What I’m saying here is I don’t like censorship.  I might not like certain works, and there are some of those works that I absolutely detest . . . but if you wanna enjoy them, have it, friend.  It’s pretty much a free world.

If you are a geek, like me, then you are aware of a certain set of remarks that were recently directed by one author toward another.  Hey, it happens all the time.  I’ve been reading for the better part of 45 years, and I’ve seen quite a number of scathing remarks lobed back and forth over the years.  And when you get the fans involved . . . hey, now, if you read this blog you know about my feelings on fan people pissing and moaning.  Life is too short, and in my case it’s getting shorter every day, and when it comes to a lot of the arguments in the geek community, my attitude is much along the lines of, “I’m sorry, but you’ve confused me with someone who gives a shit.”

Now, I was in a writing forum where these remarks were brought up, and the comments were . . . well, not surprising, at least at first.  Like any good fan service, there are certain works that are polarizing, and when you have that “Love it/Hate it” line drawn in the sand, you are on one side or another, and if you try to take the position in the middle of “Lets look at his logically,” you’re going to get blasted.

So I wasn’t really paying attention to what was being said; not giving a damn here, you know?  Only I have this friend . . . she’s a fan of the work that was being, shall we say, savaged, and offered the opinion that the writer who made the snide comments was being petty.   She wasn’t mean; she wasn’t condescending.  She spoke her peace and spoke it nicely.  And she got ripped because, well, she had the audacity to like said work.

Now, that’s also to be expected.  If you try to see reason with the haters, they’re gonna hate on you.  So, if you feel you’re right in your position, you ignore it and move on.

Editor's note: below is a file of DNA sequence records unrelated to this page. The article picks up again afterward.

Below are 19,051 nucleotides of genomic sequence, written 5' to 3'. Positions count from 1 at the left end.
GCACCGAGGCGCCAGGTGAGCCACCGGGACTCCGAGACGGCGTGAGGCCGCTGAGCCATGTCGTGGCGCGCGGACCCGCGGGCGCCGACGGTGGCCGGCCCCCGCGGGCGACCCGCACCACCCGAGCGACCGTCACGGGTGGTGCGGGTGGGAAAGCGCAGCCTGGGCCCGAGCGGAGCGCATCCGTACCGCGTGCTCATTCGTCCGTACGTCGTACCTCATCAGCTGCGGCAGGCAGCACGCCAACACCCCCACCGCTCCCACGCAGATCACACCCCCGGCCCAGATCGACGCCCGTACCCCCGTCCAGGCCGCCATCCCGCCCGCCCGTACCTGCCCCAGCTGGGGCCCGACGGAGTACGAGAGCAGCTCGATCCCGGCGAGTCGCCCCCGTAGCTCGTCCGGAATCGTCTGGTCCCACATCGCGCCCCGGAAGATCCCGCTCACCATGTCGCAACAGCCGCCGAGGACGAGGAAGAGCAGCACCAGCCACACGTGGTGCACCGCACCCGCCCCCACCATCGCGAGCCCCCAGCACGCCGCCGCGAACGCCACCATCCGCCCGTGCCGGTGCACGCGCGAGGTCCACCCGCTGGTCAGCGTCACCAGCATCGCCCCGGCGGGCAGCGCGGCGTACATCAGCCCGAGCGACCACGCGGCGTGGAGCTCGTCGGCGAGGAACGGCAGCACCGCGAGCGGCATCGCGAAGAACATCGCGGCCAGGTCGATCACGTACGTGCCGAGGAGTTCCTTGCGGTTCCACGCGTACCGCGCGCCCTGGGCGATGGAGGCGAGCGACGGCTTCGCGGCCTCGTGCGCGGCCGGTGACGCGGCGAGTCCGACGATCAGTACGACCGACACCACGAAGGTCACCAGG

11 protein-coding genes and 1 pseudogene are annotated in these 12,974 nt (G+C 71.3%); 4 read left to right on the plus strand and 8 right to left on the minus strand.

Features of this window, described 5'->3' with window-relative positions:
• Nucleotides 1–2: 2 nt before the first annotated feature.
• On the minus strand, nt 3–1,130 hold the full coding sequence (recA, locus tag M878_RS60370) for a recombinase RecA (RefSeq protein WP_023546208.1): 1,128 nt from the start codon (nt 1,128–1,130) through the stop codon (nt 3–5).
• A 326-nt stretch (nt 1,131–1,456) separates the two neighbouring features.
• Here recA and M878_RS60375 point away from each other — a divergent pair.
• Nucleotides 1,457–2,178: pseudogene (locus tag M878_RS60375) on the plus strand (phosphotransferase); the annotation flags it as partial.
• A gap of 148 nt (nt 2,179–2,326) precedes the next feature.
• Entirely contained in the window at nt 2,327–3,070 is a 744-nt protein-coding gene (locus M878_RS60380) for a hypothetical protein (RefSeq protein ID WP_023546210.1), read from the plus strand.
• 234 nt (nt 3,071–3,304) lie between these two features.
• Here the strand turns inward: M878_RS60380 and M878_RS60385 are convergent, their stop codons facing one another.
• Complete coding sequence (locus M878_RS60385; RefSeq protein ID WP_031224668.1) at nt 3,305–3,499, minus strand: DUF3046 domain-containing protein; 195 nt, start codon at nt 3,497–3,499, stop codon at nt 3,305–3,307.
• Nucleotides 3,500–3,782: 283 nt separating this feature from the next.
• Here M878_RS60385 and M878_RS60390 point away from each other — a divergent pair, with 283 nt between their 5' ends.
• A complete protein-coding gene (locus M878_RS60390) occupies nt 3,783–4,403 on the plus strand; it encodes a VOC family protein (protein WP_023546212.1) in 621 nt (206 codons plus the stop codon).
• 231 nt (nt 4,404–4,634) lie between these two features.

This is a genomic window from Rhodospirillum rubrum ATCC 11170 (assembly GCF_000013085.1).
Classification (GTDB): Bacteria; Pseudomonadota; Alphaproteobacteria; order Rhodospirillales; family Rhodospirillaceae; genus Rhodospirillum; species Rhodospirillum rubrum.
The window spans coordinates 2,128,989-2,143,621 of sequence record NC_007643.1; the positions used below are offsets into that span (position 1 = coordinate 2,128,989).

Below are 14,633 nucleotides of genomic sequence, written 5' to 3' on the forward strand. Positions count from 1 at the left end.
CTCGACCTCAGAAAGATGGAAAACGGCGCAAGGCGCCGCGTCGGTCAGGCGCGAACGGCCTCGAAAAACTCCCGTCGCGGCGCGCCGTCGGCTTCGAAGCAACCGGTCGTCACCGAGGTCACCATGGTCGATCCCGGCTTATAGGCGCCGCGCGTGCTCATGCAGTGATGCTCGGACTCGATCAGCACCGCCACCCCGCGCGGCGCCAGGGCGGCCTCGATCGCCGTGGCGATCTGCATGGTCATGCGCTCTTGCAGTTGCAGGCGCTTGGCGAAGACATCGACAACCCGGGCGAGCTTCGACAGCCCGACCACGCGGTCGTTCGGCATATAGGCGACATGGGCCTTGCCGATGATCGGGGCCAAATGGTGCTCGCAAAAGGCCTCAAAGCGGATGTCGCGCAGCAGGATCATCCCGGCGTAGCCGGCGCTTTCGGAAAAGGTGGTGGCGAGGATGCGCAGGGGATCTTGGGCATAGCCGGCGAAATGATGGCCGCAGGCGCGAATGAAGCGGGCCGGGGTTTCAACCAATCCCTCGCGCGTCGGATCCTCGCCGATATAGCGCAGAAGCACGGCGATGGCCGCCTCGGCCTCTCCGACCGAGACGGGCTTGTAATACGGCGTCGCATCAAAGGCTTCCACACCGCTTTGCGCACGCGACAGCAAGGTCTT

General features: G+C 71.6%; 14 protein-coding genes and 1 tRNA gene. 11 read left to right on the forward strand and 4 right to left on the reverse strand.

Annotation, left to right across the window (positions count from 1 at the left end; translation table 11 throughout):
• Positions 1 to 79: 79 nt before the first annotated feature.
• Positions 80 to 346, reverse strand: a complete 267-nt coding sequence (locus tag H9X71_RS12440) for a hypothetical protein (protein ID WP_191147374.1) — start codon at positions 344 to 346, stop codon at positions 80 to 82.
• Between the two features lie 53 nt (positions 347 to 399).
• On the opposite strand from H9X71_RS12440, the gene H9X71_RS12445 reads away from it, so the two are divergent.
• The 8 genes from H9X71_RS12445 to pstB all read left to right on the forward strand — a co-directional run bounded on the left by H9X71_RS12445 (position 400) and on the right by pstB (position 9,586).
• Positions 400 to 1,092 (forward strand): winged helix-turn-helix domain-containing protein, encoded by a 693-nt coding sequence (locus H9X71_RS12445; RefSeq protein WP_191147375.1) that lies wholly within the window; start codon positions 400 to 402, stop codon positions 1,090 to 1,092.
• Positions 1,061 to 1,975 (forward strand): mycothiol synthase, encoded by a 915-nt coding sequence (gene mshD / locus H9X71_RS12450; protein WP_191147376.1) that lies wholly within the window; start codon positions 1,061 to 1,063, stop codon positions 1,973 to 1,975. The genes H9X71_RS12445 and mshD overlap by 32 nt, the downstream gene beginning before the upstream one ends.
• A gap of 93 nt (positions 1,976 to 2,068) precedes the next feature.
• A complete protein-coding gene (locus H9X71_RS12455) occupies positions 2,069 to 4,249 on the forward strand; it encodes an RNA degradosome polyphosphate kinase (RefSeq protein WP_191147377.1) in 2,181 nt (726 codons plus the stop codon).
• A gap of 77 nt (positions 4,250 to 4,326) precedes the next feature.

However . . ..

One of the individuals started in with, “So-and-so only does this for the money, they don’t do research, they shouldn’t ever be allowed to write–“.

Okay, right there . . . that last statement.  Let me slip on my U-Boat captain’s jacket, step out of the TARDIS, and allow me to put on my Doctor’s voice as I tell you, “And with that last statement you just lost the right to talk to me.”

No.  You don’t ever get to decide who gets to write and who doesn’t.  You don’t ever get to decide what is good and bad writing.  And you never, ever, get to tell me what I can and can’t read, ’cause your opinion means nothing.

You want to criticize the work based upon the writing, the story telling, go right ahead.  That is your right.  Hell, I do that a lot as well; in fact, I decided to try my hand at writing years ago because I was tired of bad story telling.

But if you call yourself a writer how can you say another person’s work should not only not be published, but that said author shouldn’t ever be allowed to write?  Look up the history of people who think the same way; they usually never come to a good end.  And, with that sort of small minded attitude concerning a fellow writer, why should I ever read anything you publish?

And when I think about it . . . the author in question is only in it for the money?  Yes, I agree with Stephen King’s adage that if you only write for the money you’re a monkey, but the last time I looked ol’ Stevie Boy owned roughly half of the state of Maine, and he didn’t buy all those goodies with tins of beans.

Yes, you invoked Hemingway’s name as a writer who sweated for his work.  Very true.  But look up The Torrents of Spring, his first long work.  It was a satirical work that was deliberately written to be so bad as to refused publication.  And, why, do you say?  Because Hemingway wanted to break his contract with Horace Liveright so he could move over to Scribner for–here it comes–a whole buttload of money.  Sure, he sweated for his work–but those trips around the world and that house in Key West weren’t paid for with food stamps.  He loved to write, but he also loved getting those checks.